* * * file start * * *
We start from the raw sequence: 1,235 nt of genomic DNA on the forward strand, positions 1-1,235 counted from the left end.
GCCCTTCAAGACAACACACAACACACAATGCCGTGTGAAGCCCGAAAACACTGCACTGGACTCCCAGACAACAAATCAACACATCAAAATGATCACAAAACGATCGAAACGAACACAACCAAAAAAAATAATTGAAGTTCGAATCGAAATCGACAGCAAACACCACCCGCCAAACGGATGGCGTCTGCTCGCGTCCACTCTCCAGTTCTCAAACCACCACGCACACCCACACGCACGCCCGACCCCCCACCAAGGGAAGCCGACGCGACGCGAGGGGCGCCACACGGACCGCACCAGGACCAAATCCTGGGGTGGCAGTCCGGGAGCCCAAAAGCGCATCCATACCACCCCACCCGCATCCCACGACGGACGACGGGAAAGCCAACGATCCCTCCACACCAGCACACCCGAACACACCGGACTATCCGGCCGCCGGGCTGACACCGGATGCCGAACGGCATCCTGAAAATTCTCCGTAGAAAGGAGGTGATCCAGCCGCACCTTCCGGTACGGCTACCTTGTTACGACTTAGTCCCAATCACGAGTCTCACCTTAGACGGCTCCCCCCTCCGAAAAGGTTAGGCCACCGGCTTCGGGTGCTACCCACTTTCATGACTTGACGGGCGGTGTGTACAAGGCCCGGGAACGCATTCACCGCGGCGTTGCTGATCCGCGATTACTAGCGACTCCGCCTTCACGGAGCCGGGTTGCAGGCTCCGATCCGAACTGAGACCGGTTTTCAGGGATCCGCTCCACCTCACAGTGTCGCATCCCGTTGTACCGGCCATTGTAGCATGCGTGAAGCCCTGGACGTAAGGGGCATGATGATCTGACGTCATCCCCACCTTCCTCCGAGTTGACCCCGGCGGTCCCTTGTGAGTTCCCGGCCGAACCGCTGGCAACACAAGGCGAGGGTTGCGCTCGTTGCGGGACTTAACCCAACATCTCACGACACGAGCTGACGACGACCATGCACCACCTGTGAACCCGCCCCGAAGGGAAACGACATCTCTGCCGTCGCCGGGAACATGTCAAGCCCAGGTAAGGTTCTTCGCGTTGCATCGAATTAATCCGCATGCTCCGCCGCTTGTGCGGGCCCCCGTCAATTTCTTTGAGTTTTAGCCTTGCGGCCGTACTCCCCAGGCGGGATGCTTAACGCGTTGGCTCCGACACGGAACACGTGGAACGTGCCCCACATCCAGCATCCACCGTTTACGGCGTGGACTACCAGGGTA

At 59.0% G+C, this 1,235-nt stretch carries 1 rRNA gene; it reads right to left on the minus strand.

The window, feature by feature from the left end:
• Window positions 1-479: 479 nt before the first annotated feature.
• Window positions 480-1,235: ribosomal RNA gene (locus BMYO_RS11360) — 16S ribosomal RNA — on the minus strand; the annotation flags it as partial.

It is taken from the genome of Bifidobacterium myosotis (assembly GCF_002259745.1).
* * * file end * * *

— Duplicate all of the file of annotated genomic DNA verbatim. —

We start from the raw sequence: 1,235 nt of genomic DNA on the forward strand, positions 1-1,235 counted from the left end.
GCCCTTCAAGACAACACACAACACACAATGCCGTGTGAAGCCCGAAAACACTGCACTGGACTCCCAGACAACAAATCAACACATCAAAATGATCACAAAACGATCGAAACGAACACAACCAAAAAAAATAATTGAAGTTCGAATCGAAATCGACAGCAAACACCACCCGCCAAACGGATGGCGTCTGCTCGCGTCCACTCTCCAGTTCTCAAACCACCACGCACACCCACACGCACGCCCGACCCCCCACCAAGGGAAGCCGACGCGACGCGAGGGGCGCCACACGGACCGCACCAGGACCAAATCCTGGGGTGGCAGTCCGGGAGCCCAAAAGCGCATCCATACCACCCCACCCGCATCCCACGACGGACGACGGGAAAGCCAACGATCCCTCCACACCAGCACACCCGAACACACCGGACTATCCGGCCGCCGGGCTGACACCGGATGCCGAACGGCATCCTGAAAATTCTCCGTAGAAAGGAGGTGATCCAGCCGCACCTTCCGGTACGGCTACCTTGTTACGACTTAGTCCCAATCACGAGTCTCACCTTAGACGGCTCCCCCCTCCGAAAAGGTTAGGCCACCGGCTTCGGGTGCTACCCACTTTCATGACTTGACGGGCGGTGTGTACAAGGCCCGGGAACGCATTCACCGCGGCGTTGCTGATCCGCGATTACTAGCGACTCCGCCTTCACGGAGCCGGGTTGCAGGCTCCGATCCGAACTGAGACCGGTTTTCAGGGATCCGCTCCACCTCACAGTGTCGCATCCCGTTGTACCGGCCATTGTAGCATGCGTGAAGCCCTGGACGTAAGGGGCATGATGATCTGACGTCATCCCCACCTTCCTCCGAGTTGACCCCGGCGGTCCCTTGTGAGTTCCCGGCCGAACCGCTGGCAACACAAGGCGAGGGTTGCGCTCGTTGCGGGACTTAACCCAACATCTCACGACACGAGCTGACGACGACCATGCACCACCTGTGAACCCGCCCCGAAGGGAAACGACATCTCTGCCGTCGCCGGGAACATGTCAAGCCCAGGTAAGGTTCTTCGCGTTGCATCGAATTAATCCGCATGCTCCGCCGCTTGTGCGGGCCCCCGTCAATTTCTTTGAGTTTTAGCCTTGCGGCCGTACTCCCCAGGCGGGATGCTTAACGCGTTGGCTCCGACACGGAACACGTGGAACGTGCCCCACATCCAGCATCCACCGTTTACGGCGTGGACTACCAGGGTA

At 59.0% G+C, this 1,235-nt stretch carries 1 rRNA gene; it reads right to left on the minus strand.

The window, feature by feature from the left end:
• Window positions 1-479: 479 nt before the first annotated feature.
• Window positions 480-1,235: ribosomal RNA gene (locus BMYO_RS11360) — 16S ribosomal RNA — on the minus strand; the annotation flags it as partial.

It is taken from the genome of Bifidobacterium myosotis (assembly GCF_002259745.1).